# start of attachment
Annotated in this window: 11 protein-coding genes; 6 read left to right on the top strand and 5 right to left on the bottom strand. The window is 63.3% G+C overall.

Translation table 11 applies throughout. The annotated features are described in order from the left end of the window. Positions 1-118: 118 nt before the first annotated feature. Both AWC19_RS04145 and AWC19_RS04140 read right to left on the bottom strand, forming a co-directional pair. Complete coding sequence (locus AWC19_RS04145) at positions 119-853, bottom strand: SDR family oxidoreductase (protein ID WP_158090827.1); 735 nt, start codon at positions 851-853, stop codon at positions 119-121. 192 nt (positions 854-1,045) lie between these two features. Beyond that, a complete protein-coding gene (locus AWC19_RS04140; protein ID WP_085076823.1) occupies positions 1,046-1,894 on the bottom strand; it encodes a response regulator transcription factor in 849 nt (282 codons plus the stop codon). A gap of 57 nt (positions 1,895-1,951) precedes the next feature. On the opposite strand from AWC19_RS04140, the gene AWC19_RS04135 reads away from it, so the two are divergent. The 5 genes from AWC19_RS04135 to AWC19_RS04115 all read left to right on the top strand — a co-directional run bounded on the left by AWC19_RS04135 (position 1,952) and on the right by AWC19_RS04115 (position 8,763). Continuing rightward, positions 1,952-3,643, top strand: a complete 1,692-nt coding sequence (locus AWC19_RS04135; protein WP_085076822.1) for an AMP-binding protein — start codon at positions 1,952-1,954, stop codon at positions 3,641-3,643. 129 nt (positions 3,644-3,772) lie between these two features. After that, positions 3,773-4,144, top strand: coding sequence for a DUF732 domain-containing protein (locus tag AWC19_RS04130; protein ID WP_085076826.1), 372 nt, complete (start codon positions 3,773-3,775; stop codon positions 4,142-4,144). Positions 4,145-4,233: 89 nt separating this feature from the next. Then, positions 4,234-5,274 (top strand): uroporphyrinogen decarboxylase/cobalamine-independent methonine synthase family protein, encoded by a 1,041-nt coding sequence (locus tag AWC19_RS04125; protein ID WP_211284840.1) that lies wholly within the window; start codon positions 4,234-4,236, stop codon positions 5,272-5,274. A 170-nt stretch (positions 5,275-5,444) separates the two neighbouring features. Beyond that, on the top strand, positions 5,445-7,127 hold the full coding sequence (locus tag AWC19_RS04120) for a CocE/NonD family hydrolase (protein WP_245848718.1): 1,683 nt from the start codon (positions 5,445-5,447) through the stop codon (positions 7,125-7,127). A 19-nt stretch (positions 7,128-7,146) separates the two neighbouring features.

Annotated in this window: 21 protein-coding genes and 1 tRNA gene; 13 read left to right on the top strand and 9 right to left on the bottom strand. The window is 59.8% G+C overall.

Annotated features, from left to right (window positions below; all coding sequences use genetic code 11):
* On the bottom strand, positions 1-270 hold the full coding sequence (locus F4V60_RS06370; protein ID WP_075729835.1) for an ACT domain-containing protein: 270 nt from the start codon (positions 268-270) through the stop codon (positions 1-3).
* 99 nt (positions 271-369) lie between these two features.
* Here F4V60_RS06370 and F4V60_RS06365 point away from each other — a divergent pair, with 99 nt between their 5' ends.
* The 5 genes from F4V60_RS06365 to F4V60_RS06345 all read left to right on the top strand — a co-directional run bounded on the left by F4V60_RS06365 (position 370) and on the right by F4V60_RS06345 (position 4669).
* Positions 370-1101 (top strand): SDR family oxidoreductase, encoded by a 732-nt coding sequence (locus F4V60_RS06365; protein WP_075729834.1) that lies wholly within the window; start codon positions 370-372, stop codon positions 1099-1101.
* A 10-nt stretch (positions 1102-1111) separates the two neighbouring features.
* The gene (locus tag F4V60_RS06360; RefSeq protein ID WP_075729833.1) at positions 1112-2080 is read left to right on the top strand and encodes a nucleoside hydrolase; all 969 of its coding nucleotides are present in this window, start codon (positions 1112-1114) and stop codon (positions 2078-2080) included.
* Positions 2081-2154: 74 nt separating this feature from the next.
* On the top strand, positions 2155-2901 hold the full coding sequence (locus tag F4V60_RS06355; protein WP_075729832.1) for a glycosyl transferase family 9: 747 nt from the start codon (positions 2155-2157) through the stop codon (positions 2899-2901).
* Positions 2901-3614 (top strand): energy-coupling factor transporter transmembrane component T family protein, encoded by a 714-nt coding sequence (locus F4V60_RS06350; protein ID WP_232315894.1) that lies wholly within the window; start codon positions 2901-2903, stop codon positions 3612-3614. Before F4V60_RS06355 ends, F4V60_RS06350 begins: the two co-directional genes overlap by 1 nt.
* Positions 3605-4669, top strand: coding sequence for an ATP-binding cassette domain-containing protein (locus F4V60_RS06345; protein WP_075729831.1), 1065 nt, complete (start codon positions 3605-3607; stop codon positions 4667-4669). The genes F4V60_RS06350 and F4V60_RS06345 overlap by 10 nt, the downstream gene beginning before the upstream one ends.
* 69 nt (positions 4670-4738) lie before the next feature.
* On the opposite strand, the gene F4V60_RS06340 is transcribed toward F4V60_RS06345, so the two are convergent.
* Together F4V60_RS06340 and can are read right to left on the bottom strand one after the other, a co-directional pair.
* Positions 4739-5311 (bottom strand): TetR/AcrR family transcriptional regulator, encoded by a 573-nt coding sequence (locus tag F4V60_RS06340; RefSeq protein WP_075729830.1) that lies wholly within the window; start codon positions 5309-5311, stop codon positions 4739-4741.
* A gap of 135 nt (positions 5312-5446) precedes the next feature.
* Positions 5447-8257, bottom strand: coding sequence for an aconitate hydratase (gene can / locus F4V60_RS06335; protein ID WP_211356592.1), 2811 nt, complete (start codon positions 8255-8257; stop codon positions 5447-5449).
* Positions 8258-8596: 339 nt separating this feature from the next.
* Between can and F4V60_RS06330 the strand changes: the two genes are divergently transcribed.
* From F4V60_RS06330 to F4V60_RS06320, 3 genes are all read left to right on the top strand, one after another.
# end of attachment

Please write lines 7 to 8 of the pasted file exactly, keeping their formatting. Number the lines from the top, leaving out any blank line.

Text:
* Here F4V60_RS06370 and F4V60_RS06365 point away from each other — a divergent pair, with 99 nt between their 5' ends.
* The 5 genes from F4V60_RS06365 to F4V60_RS06345 all read left to right on the top strand — a co-directional run bounded on the left by F4V60_RS06365 (position 370) and on the right by F4V60_RS06345 (position 4669).